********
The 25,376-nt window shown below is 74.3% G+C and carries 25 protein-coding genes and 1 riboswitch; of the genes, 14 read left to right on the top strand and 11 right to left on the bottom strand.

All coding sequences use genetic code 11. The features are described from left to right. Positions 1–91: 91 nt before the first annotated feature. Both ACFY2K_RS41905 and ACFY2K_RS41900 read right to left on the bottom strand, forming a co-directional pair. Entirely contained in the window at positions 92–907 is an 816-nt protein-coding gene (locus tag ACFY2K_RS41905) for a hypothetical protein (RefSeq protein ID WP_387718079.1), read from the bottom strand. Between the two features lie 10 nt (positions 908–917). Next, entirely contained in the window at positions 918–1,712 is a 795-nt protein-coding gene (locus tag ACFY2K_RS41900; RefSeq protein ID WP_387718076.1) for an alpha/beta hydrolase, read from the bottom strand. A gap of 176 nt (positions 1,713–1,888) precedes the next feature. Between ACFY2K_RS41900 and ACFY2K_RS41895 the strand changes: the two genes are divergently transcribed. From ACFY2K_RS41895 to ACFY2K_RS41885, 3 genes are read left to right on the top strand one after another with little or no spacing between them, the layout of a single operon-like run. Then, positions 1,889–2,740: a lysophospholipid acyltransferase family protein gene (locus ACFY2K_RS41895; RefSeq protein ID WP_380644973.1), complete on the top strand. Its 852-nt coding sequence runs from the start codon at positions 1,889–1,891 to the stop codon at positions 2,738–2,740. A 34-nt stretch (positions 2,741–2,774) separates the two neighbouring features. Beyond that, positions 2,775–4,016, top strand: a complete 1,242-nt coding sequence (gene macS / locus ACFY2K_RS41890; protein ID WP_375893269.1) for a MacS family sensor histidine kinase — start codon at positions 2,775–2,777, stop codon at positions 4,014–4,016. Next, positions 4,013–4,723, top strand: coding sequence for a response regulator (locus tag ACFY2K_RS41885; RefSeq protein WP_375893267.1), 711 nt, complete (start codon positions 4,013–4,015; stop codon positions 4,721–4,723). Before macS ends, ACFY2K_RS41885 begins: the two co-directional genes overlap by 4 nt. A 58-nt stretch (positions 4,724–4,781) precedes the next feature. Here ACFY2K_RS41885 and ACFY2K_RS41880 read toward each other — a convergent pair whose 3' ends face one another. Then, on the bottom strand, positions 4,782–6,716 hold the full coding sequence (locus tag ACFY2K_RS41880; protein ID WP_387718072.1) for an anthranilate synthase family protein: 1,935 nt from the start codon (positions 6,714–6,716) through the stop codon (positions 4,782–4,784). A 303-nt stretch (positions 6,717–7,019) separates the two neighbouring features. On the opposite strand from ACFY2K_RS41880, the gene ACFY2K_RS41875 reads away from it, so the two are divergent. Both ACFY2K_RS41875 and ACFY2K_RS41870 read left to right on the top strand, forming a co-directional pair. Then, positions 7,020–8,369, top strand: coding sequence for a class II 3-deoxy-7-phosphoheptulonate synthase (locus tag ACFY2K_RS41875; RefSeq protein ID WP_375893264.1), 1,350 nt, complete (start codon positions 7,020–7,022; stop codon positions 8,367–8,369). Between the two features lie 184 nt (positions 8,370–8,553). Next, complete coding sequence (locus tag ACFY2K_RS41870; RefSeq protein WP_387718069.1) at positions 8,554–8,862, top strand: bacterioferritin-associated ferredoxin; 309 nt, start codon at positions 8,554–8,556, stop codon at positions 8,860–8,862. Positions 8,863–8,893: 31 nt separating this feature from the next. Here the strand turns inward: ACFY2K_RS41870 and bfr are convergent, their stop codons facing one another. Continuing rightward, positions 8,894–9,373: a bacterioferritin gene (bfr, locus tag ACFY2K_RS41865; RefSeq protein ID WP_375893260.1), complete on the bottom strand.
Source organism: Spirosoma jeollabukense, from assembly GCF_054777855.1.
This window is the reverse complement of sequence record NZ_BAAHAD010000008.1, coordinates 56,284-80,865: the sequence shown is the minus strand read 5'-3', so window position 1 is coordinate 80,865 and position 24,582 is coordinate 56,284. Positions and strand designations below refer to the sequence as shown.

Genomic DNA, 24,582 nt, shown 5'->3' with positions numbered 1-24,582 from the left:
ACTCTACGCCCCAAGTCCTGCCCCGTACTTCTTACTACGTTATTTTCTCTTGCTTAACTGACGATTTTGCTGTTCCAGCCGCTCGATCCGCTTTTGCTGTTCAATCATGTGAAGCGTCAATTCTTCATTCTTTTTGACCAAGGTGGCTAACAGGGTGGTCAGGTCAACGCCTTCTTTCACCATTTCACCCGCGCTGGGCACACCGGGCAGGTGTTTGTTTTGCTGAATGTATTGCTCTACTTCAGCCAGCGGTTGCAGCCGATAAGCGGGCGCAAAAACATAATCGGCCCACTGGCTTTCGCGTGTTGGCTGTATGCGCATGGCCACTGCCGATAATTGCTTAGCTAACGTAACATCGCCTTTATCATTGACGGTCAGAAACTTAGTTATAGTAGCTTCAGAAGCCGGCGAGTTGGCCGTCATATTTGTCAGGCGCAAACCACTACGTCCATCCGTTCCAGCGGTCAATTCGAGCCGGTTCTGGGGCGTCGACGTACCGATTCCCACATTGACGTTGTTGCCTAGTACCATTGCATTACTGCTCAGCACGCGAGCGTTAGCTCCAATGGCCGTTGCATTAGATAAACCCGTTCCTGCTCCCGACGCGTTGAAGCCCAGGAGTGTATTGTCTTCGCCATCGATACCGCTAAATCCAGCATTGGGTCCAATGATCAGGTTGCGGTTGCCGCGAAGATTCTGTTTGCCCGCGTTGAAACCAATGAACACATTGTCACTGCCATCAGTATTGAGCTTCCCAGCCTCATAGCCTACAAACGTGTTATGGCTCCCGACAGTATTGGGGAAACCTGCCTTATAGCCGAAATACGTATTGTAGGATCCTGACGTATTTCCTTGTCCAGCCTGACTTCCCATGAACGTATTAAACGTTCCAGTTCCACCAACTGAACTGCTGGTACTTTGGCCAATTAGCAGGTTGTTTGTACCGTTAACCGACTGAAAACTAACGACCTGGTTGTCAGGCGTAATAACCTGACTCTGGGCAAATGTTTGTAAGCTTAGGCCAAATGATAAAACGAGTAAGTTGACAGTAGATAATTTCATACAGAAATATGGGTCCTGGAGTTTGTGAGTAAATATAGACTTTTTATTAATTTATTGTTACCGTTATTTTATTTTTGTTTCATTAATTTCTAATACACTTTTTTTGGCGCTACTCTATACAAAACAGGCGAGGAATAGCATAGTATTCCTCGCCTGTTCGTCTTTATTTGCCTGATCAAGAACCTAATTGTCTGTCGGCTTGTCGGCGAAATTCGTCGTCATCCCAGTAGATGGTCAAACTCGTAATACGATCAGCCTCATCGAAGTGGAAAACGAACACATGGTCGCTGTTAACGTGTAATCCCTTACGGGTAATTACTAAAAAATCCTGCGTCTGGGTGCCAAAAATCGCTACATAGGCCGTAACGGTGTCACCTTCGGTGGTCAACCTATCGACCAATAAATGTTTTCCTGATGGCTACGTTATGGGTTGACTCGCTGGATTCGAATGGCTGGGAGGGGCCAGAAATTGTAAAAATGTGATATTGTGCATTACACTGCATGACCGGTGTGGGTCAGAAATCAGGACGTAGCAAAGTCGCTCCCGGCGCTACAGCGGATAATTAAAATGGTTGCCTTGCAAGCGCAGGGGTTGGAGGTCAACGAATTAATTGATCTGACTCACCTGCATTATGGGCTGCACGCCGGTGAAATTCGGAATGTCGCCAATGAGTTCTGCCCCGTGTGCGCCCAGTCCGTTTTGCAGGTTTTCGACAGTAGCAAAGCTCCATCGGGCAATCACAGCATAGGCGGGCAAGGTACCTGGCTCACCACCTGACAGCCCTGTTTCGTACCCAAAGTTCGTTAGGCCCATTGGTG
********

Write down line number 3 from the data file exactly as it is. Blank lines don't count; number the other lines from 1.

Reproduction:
Source organism: Spirosoma jeollabukense, from assembly GCF_054777855.1.